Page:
b three free throws on a three point try or tap plus the ball for throw in if intentional or flagrant
so we go out of the court we have it with us in our back pocket.
what’s the penalty for an intentional foul simple two free throws to the offended player or their substitute plus the ball at the spot nearest the foul unless ding little asterisk that’s a three-point attempt that misses then it’s going to be 3 free throws by that offended player or their substitute plus the ball at the spot nearest the foul.
Here’s our follow-up question how many free throws are awarded for an intentional foul?
you should have it it’s right there it’s right there for you it’s always two free throws to the offended player or their
substitute plus the ball at the spot nearest the foul unless it’s a missed three-point attempt in which case it’s
three three free throws and the ball at the spot nearest the foul.
and our answer is: d two free throws have committed on a successful two point try and three free throws if committed on an
unsuccessful three-point try
possible answers are
A) it ends when a shot is either made or has missed
B) it only applies if the player is in the air when fouled
C) it never applies when a player is fouled “on the floor.”
D) it applies when the shooter is tapping the ball toward the goal when fouled
which is true of continuous motion? In my experience is there’s a lot of confusion about continuous motion. that’s my
experience. officials have a hard time talking about it or defining it. let’s take a look at the definition of continuous motion which is found at our very good friend rule number four the most important rule in the rules book
rule number four section 11 is going to define what continuous motion is now there are a lot of rules in the
rules book if we look at this rule maybe we have a clearer understanding
of why people may have a hard time discussing it
i’m going to take a big breath here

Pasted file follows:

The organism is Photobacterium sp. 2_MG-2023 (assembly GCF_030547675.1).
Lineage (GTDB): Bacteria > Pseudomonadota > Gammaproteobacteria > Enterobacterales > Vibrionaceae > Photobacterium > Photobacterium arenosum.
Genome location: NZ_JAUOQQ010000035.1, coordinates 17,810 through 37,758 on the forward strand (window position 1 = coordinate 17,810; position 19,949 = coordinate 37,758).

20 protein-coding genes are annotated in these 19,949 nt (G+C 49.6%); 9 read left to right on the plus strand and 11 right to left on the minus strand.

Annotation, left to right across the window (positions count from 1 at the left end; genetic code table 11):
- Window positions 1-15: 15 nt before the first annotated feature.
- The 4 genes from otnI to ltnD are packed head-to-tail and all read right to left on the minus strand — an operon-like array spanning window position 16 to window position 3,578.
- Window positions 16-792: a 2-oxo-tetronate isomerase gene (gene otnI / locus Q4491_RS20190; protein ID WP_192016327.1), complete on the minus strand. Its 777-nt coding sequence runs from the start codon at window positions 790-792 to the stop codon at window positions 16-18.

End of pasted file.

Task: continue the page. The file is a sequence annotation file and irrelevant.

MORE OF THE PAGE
“continuous motion applies to a try or tap for field goals and free throws but it has no significance unless there is a foul by any defensive player during the interval which begins with the habitual throwing movement starts a try or with the touching on a tap and ends when the ball is clearly in flight.”
that’s article 1 of the rule. that is a run-on sentence that is unclear and a basically a word salad that we’re going to have to parse apart.
so it’s understandable if you you know found yourself, “well i can’t clearly define what it is but i know it when i see it etc etc.
let’s take a moment and break that apart. “continuous motion applies to a try or tap for field goal and free throws…”
So it only applies to when there’s an attempt to score. “but it has no significance unless there is a foul by any defensive player.”
Continuous Motion does not apply to the game of basketball unless there’s a foul by a defensive player during an interval.
so now it’s going to describe an interval of time that the foul must occur. during this interval of time and if we extrapolate this interval into the game of basketball we’re talking about maybe less than a second or a maximum of maybe two seconds this is something that happens in the blink of an eye.
“the interval begins when the habitual throwing movement starts a try or with the touching on a tap and ends when the ball is clearly in flight.”